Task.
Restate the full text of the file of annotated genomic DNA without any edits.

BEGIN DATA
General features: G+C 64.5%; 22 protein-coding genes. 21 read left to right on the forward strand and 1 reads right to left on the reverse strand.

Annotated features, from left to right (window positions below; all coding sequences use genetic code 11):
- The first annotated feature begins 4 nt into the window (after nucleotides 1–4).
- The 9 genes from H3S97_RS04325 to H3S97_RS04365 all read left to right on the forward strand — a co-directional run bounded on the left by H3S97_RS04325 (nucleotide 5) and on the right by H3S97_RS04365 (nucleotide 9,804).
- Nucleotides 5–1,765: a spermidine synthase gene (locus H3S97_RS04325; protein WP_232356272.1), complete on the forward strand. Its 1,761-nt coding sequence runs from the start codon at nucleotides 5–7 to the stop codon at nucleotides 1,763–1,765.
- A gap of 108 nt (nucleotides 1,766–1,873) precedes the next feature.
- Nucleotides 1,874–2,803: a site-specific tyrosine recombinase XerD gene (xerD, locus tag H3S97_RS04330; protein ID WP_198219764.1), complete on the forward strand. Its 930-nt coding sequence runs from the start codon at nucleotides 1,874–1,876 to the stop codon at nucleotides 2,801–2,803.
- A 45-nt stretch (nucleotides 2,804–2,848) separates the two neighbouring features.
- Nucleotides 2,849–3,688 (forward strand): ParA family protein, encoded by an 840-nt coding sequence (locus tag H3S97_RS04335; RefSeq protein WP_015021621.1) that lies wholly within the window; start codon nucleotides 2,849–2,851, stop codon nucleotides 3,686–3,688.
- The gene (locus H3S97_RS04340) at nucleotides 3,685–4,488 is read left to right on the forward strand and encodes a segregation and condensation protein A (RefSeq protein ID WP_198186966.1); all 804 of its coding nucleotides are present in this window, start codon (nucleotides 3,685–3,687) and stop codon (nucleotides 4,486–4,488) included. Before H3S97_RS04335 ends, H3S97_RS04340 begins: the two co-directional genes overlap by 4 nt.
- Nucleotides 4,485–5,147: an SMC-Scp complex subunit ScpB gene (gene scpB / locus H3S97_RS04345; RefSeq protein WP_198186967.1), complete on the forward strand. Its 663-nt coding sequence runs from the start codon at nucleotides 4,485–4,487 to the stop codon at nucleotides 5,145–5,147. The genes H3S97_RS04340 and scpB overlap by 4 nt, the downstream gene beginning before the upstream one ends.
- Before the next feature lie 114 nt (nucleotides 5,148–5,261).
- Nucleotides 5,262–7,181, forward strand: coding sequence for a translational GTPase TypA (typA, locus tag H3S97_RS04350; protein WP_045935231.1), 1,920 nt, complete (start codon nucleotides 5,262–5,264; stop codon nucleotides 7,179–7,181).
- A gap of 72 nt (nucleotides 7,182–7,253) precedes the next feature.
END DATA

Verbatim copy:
General features: G+C 64.5%; 22 protein-coding genes. 21 read left to right on the forward strand and 1 reads right to left on the reverse strand.

Annotated features, from left to right (window positions below; all coding sequences use genetic code 11):
- The first annotated feature begins 4 nt into the window (after nucleotides 1–4).
- The 9 genes from H3S97_RS04325 to H3S97_RS04365 all read left to right on the forward strand — a co-directional run bounded on the left by H3S97_RS04325 (nucleotide 5) and on the right by H3S97_RS04365 (nucleotide 9,804).
- Nucleotides 5–1,765: a spermidine synthase gene (locus H3S97_RS04325; protein WP_232356272.1), complete on the forward strand. Its 1,761-nt coding sequence runs from the start codon at nucleotides 5–7 to the stop codon at nucleotides 1,763–1,765.
- A gap of 108 nt (nucleotides 1,766–1,873) precedes the next feature.
- Nucleotides 1,874–2,803: a site-specific tyrosine recombinase XerD gene (xerD, locus tag H3S97_RS04330; protein ID WP_198219764.1), complete on the forward strand. Its 930-nt coding sequence runs from the start codon at nucleotides 1,874–1,876 to the stop codon at nucleotides 2,801–2,803.
- A 45-nt stretch (nucleotides 2,804–2,848) separates the two neighbouring features.
- Nucleotides 2,849–3,688 (forward strand): ParA family protein, encoded by an 840-nt coding sequence (locus tag H3S97_RS04335; RefSeq protein WP_015021621.1) that lies wholly within the window; start codon nucleotides 2,849–2,851, stop codon nucleotides 3,686–3,688.
- The gene (locus H3S97_RS04340) at nucleotides 3,685–4,488 is read left to right on the forward strand and encodes a segregation and condensation protein A (RefSeq protein ID WP_198186966.1); all 804 of its coding nucleotides are present in this window, start codon (nucleotides 3,685–3,687) and stop codon (nucleotides 4,486–4,488) included. Before H3S97_RS04335 ends, H3S97_RS04340 begins: the two co-directional genes overlap by 4 nt.
- Nucleotides 4,485–5,147: an SMC-Scp complex subunit ScpB gene (gene scpB / locus H3S97_RS04345; RefSeq protein WP_198186967.1), complete on the forward strand. Its 663-nt coding sequence runs from the start codon at nucleotides 4,485–4,487 to the stop codon at nucleotides 5,145–5,147. The genes H3S97_RS04340 and scpB overlap by 4 nt, the downstream gene beginning before the upstream one ends.
- Before the next feature lie 114 nt (nucleotides 5,148–5,261).
- Nucleotides 5,262–7,181, forward strand: coding sequence for a translational GTPase TypA (typA, locus tag H3S97_RS04350; protein WP_045935231.1), 1,920 nt, complete (start codon nucleotides 5,262–5,264; stop codon nucleotides 7,179–7,181).
- A gap of 72 nt (nucleotides 7,182–7,253) precedes the next feature.